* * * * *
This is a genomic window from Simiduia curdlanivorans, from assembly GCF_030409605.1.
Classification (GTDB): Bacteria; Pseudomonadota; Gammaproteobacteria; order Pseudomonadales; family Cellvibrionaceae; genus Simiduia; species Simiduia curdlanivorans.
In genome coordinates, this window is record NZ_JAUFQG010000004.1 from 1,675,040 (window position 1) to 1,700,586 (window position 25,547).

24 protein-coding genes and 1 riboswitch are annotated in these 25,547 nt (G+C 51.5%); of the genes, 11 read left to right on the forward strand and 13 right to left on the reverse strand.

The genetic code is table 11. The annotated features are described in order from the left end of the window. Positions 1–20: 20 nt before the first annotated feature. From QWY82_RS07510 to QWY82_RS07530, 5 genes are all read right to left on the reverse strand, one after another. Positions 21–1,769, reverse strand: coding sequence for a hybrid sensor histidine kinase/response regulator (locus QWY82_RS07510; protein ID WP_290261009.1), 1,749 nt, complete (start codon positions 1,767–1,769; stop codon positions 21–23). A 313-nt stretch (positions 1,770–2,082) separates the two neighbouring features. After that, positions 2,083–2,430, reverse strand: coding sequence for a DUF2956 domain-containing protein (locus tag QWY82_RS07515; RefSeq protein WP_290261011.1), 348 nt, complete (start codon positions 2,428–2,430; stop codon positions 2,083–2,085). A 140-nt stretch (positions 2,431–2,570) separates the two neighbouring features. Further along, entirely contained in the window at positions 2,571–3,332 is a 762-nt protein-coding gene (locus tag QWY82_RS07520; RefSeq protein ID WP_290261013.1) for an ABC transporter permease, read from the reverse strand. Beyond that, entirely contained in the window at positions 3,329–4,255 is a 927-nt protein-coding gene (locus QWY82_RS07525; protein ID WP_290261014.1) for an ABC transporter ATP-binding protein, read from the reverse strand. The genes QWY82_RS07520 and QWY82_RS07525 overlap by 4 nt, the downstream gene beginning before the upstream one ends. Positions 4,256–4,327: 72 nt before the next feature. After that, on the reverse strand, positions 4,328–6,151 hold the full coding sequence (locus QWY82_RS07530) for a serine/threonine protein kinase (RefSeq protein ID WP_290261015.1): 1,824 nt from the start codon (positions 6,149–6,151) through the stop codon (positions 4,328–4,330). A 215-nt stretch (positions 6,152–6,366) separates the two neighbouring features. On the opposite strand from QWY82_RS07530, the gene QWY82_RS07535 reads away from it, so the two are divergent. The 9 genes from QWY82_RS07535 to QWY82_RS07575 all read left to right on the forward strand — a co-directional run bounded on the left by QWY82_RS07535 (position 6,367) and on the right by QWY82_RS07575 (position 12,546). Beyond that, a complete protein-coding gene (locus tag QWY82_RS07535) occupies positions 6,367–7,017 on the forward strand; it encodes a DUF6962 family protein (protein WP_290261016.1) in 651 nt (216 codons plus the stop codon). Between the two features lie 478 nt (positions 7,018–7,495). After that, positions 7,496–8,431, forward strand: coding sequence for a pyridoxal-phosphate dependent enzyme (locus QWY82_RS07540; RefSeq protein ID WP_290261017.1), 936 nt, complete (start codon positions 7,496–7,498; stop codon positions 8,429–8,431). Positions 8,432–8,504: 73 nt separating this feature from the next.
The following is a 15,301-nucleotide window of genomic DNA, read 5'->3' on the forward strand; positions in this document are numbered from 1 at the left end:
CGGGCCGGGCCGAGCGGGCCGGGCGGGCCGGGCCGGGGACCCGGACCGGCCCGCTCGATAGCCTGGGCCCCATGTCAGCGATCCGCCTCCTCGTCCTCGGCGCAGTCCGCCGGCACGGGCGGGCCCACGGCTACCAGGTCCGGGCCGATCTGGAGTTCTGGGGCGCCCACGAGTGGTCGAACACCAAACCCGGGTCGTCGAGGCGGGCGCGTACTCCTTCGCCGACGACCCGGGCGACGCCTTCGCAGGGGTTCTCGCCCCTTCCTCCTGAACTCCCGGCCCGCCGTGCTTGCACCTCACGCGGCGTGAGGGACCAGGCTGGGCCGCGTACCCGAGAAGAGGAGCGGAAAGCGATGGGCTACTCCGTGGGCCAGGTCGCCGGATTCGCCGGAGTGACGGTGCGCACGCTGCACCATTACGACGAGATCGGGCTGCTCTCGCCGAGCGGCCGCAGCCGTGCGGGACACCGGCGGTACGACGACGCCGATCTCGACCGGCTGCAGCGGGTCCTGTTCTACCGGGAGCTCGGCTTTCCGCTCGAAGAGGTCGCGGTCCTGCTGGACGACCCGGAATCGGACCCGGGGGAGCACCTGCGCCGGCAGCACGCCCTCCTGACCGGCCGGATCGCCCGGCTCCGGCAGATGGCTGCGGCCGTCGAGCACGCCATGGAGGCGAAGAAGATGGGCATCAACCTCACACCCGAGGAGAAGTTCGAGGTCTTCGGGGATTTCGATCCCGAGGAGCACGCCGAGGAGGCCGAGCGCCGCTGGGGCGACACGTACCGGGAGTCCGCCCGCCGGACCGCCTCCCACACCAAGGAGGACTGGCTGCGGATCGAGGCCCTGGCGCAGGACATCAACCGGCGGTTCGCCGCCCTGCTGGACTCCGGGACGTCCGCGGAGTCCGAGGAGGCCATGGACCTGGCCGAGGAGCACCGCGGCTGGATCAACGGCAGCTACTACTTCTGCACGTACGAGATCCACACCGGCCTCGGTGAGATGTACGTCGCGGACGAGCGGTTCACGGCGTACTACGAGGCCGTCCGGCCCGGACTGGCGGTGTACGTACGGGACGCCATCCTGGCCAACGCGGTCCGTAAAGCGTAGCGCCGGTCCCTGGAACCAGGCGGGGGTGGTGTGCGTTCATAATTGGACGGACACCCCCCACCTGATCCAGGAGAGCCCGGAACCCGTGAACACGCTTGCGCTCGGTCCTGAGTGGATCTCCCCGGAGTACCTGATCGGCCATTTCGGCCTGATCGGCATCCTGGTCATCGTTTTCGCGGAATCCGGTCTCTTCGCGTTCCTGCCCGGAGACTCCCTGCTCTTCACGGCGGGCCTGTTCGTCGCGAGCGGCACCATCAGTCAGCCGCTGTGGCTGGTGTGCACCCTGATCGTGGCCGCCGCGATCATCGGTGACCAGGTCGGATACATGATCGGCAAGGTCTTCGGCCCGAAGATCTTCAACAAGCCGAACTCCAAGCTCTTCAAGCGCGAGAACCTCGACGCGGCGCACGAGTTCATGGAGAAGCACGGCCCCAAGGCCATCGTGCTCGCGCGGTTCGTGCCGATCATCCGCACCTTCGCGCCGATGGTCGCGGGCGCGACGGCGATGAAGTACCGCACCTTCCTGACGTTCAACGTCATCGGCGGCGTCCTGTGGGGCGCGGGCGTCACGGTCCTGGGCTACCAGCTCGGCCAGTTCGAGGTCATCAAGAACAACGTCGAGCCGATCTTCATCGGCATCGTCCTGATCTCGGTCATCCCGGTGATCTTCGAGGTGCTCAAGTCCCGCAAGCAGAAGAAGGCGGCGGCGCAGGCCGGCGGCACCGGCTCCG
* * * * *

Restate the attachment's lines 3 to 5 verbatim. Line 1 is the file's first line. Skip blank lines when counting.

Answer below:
In genome coordinates, this window is record NZ_JAUFQG010000004.1 from 1,675,040 (window position 1) to 1,700,586 (window position 25,547).

24 protein-coding genes and 1 riboswitch are annotated in these 25,547 nt (G+C 51.5%); of the genes, 11 read left to right on the forward strand and 13 right to left on the reverse strand.

The genetic code is table 11. The annotated features are described in order from the left end of the window. Positions 1–20: 20 nt before the first annotated feature. From QWY82_RS07510 to QWY82_RS07530, 5 genes are all read right to left on the reverse strand, one after another. Positions 21–1,769, reverse strand: coding sequence for a hybrid sensor histidine kinase/response regulator (locus QWY82_RS07510; protein ID WP_290261009.1), 1,749 nt, complete (start codon positions 1,767–1,769; stop codon positions 21–23). A 313-nt stretch (positions 1,770–2,082) separates the two neighbouring features. After that, positions 2,083–2,430, reverse strand: coding sequence for a DUF2956 domain-containing protein (locus tag QWY82_RS07515; RefSeq protein WP_290261011.1), 348 nt, complete (start codon positions 2,428–2,430; stop codon positions 2,083–2,085). A 140-nt stretch (positions 2,431–2,570) separates the two neighbouring features. Further along, entirely contained in the window at positions 2,571–3,332 is a 762-nt protein-coding gene (locus tag QWY82_RS07520; RefSeq protein ID WP_290261013.1) for an ABC transporter permease, read from the reverse strand. Beyond that, entirely contained in the window at positions 3,329–4,255 is a 927-nt protein-coding gene (locus QWY82_RS07525; protein ID WP_290261014.1) for an ABC transporter ATP-binding protein, read from the reverse strand. The genes QWY82_RS07520 and QWY82_RS07525 overlap by 4 nt, the downstream gene beginning before the upstream one ends. Positions 4,256–4,327: 72 nt before the next feature. After that, on the reverse strand, positions 4,328–6,151 hold the full coding sequence (locus QWY82_RS07530) for a serine/threonine protein kinase (RefSeq protein ID WP_290261015.1): 1,824 nt from the start codon (positions 6,149–6,151) through the stop codon (positions 4,328–4,330). A 215-nt stretch (positions 6,152–6,366) separates the two neighbouring features. On the opposite strand from QWY82_RS07530, the gene QWY82_RS07535 reads away from it, so the two are divergent. The 9 genes from QWY82_RS07535 to QWY82_RS07575 all read left to right on the forward strand — a co-directional run bounded on the left by QWY82_RS07535 (position 6,367) and on the right by QWY82_RS07575 (position 12,546). Beyond that, a complete protein-coding gene (locus tag QWY82_RS07535) occupies positions 6,367–7,017 on the forward strand; it encodes a DUF6962 family protein (protein WP_290261016.1) in 651 nt (216 codons plus the stop codon). Between the two features lie 478 nt (positions 7,018–7,495). After that, positions 7,496–8,431, forward strand: coding sequence for a pyridoxal-phosphate dependent enzyme (locus QWY82_RS07540; RefSeq protein ID WP_290261017.1), 936 nt, complete (start codon positions 7,496–7,498; stop codon positions 8,429–8,431). Positions 8,432–8,504: 73 nt separating this feature from the next.